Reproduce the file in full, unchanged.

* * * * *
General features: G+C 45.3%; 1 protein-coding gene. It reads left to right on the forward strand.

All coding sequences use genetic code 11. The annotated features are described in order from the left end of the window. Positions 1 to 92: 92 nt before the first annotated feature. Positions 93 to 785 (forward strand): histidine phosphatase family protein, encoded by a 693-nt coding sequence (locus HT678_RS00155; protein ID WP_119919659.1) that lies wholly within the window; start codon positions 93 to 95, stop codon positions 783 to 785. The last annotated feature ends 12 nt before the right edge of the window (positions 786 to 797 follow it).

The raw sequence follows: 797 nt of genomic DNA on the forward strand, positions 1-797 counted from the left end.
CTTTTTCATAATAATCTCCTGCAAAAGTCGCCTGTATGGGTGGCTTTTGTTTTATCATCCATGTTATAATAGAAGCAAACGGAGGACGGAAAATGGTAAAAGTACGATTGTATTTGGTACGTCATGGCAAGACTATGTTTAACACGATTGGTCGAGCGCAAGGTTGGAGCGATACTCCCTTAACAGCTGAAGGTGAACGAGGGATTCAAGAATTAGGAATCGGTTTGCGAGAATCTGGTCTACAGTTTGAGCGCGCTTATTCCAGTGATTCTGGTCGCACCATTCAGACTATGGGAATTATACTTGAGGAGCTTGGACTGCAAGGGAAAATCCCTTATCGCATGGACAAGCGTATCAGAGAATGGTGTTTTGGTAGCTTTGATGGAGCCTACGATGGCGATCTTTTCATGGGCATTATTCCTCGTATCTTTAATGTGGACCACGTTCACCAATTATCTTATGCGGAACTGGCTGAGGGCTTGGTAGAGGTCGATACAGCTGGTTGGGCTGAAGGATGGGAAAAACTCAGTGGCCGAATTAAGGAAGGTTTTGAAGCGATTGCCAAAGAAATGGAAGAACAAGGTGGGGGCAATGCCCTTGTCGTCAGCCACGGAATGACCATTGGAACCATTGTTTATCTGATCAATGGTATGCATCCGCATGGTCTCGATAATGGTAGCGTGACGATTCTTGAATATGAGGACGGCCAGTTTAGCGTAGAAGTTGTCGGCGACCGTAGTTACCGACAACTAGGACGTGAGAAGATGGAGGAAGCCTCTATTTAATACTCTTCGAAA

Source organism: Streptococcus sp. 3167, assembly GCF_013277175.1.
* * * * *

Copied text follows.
General features: G+C 45.3%; 1 protein-coding gene. It reads left to right on the forward strand.

All coding sequences use genetic code 11. The annotated features are described in order from the left end of the window. Positions 1 to 92: 92 nt before the first annotated feature. Positions 93 to 785 (forward strand): histidine phosphatase family protein, encoded by a 693-nt coding sequence (locus HT678_RS00155; protein ID WP_119919659.1) that lies wholly within the window; start codon positions 93 to 95, stop codon positions 783 to 785. The last annotated feature ends 12 nt before the right edge of the window (positions 786 to 797 follow it).

The raw sequence follows: 797 nt of genomic DNA on the forward strand, positions 1-797 counted from the left end.
CTTTTTCATAATAATCTCCTGCAAAAGTCGCCTGTATGGGTGGCTTTTGTTTTATCATCCATGTTATAATAGAAGCAAACGGAGGACGGAAAATGGTAAAAGTACGATTGTATTTGGTACGTCATGGCAAGACTATGTTTAACACGATTGGTCGAGCGCAAGGTTGGAGCGATACTCCCTTAACAGCTGAAGGTGAACGAGGGATTCAAGAATTAGGAATCGGTTTGCGAGAATCTGGTCTACAGTTTGAGCGCGCTTATTCCAGTGATTCTGGTCGCACCATTCAGACTATGGGAATTATACTTGAGGAGCTTGGACTGCAAGGGAAAATCCCTTATCGCATGGACAAGCGTATCAGAGAATGGTGTTTTGGTAGCTTTGATGGAGCCTACGATGGCGATCTTTTCATGGGCATTATTCCTCGTATCTTTAATGTGGACCACGTTCACCAATTATCTTATGCGGAACTGGCTGAGGGCTTGGTAGAGGTCGATACAGCTGGTTGGGCTGAAGGATGGGAAAAACTCAGTGGCCGAATTAAGGAAGGTTTTGAAGCGATTGCCAAAGAAATGGAAGAACAAGGTGGGGGCAATGCCCTTGTCGTCAGCCACGGAATGACCATTGGAACCATTGTTTATCTGATCAATGGTATGCATCCGCATGGTCTCGATAATGGTAGCGTGACGATTCTTGAATATGAGGACGGCCAGTTTAGCGTAGAAGTTGTCGGCGACCGTAGTTACCGACAACTAGGACGTGAGAAGATGGAGGAAGCCTCTATTTAATACTCTTCGAAA

Source organism: Streptococcus sp. 3167, assembly GCF_013277175.1.